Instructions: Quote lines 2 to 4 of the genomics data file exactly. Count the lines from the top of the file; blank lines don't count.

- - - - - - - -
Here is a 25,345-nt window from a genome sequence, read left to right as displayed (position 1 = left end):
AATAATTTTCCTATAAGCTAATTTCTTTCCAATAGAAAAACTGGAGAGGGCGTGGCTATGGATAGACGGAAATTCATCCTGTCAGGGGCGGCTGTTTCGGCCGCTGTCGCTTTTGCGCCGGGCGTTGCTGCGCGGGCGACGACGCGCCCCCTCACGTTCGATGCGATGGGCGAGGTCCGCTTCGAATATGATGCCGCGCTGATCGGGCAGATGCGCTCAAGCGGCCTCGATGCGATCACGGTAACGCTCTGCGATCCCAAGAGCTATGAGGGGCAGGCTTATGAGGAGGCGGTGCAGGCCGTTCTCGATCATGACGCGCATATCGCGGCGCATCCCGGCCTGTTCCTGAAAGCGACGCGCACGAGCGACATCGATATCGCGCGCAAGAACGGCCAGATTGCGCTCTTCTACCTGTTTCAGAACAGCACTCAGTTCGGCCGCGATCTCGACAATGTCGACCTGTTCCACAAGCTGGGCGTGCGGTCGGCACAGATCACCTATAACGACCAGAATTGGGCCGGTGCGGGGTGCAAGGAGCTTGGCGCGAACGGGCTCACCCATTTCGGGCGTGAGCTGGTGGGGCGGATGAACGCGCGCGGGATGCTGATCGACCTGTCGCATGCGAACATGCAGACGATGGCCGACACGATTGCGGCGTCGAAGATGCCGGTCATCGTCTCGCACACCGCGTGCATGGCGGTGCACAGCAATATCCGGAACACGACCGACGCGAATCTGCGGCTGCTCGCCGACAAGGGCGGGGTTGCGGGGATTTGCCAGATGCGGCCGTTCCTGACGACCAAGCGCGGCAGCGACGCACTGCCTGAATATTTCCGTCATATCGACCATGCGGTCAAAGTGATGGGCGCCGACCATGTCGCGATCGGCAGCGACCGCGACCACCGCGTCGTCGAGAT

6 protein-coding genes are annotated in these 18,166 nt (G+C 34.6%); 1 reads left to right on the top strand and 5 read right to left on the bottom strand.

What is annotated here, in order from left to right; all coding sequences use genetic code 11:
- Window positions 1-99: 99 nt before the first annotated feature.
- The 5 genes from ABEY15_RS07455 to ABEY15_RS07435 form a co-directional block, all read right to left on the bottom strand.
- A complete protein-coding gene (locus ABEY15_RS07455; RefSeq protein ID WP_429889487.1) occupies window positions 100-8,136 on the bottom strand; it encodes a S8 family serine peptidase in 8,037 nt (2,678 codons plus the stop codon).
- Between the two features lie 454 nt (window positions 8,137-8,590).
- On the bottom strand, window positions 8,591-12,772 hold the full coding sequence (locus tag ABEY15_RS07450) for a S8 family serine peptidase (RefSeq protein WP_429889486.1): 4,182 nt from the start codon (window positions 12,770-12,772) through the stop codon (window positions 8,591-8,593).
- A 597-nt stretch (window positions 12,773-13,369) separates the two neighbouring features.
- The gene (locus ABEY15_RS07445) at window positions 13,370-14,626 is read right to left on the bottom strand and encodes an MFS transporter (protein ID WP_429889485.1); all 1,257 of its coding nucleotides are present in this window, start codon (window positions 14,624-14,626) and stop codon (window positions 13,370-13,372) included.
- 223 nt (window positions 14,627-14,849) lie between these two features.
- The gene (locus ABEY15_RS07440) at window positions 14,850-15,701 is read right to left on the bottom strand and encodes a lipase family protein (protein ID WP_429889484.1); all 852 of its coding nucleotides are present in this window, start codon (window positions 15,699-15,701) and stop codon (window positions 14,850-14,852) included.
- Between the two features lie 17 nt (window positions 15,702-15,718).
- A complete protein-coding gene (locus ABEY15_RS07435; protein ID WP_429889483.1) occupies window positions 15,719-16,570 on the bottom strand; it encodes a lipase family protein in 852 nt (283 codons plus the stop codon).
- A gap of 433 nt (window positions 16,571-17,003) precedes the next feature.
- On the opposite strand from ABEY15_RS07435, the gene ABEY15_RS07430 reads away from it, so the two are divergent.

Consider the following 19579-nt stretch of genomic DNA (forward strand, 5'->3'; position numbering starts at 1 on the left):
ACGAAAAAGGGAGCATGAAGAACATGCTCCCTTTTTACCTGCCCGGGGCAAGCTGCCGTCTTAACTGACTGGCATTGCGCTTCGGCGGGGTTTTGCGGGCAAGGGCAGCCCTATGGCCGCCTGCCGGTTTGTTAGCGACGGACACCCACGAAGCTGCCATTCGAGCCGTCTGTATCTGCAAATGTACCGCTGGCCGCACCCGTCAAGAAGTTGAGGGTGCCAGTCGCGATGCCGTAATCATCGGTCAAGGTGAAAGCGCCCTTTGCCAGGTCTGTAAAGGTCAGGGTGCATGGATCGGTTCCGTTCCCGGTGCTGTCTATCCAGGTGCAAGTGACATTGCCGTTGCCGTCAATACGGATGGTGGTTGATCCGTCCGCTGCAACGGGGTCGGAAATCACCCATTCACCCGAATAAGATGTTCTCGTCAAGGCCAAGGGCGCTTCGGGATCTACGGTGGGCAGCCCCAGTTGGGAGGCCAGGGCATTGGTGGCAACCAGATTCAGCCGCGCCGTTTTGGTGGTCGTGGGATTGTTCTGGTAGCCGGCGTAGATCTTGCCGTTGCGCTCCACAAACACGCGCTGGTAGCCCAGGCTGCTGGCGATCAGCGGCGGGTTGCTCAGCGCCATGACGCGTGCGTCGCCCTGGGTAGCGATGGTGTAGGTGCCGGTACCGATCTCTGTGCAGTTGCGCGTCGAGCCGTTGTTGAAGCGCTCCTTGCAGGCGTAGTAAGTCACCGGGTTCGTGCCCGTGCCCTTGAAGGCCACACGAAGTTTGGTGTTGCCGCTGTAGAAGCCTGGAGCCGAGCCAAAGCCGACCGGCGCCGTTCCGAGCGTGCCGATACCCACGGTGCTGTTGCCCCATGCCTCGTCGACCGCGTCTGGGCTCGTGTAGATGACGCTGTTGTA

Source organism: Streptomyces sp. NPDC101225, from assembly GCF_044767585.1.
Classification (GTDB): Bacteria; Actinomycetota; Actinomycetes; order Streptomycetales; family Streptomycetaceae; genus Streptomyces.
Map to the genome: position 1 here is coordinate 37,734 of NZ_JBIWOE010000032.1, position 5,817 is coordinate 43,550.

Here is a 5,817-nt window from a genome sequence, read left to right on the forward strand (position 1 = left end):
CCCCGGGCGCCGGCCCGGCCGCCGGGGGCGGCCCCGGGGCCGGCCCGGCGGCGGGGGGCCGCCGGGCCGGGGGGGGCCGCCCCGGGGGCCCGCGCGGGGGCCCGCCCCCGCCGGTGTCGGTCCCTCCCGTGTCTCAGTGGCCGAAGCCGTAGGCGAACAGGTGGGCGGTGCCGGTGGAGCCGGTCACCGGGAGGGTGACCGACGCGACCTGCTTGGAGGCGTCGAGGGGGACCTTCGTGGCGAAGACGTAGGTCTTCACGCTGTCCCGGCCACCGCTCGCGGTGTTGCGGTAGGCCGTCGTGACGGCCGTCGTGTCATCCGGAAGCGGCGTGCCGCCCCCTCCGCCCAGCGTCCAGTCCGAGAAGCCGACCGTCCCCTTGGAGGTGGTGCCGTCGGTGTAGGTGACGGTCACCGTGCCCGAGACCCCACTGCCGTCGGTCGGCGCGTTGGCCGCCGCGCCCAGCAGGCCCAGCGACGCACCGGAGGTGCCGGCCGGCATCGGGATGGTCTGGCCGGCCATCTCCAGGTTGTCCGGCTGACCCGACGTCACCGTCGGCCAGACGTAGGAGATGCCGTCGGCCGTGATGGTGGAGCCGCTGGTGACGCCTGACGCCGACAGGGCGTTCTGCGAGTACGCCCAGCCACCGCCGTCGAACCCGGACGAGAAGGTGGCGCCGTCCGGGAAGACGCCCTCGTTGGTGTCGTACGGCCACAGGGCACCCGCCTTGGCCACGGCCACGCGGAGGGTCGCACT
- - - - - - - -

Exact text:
AATAATTTTCCTATAAGCTAATTTCTTTCCAATAGAAAAACTGGAGAGGGCGTGGCTATGGATAGACGGAAATTCATCCTGTCAGGGGCGGCTGTTTCGGCCGCTGTCGCTTTTGCGCCGGGCGTTGCTGCGCGGGCGACGACGCGCCCCCTCACGTTCGATGCGATGGGCGAGGTCCGCTTCGAATATGATGCCGCGCTGATCGGGCAGATGCGCTCAAGCGGCCTCGATGCGATCACGGTAACGCTCTGCGATCCCAAGAGCTATGAGGGGCAGGCTTATGAGGAGGCGGTGCAGGCCGTTCTCGATCATGACGCGCATATCGCGGCGCATCCCGGCCTGTTCCTGAAAGCGACGCGCACGAGCGACATCGATATCGCGCGCAAGAACGGCCAGATTGCGCTCTTCTACCTGTTTCAGAACAGCACTCAGTTCGGCCGCGATCTCGACAATGTCGACCTGTTCCACAAGCTGGGCGTGCGGTCGGCACAGATCACCTATAACGACCAGAATTGGGCCGGTGCGGGGTGCAAGGAGCTTGGCGCGAACGGGCTCACCCATTTCGGGCGTGAGCTGGTGGGGCGGATGAACGCGCGCGGGATGCTGATCGACCTGTCGCATGCGAACATGCAGACGATGGCCGACACGATTGCGGCGTCGAAGATGCCGGTCATCGTCTCGCACACCGCGTGCATGGCGGTGCACAGCAATATCCGGAACACGACCGACGCGAATCTGCGGCTGCTCGCCGACAAGGGCGGGGTTGCGGGGATTTGCCAGATGCGGCCGTTCCTGACGACCAAGCGCGGCAGCGACGCACTGCCTGAATATTTCCGTCATATCGACCATGCGGTCAAAGTGATGGGCGCCGACCATGTCGCGATCGGCAGCGACCGCGACCACCGCGTCGTCGAGAT

6 protein-coding genes are annotated in these 18,166 nt (G+C 34.6%); 1 reads left to right on the top strand and 5 read right to left on the bottom strand.

What is annotated here, in order from left to right; all coding sequences use genetic code 11: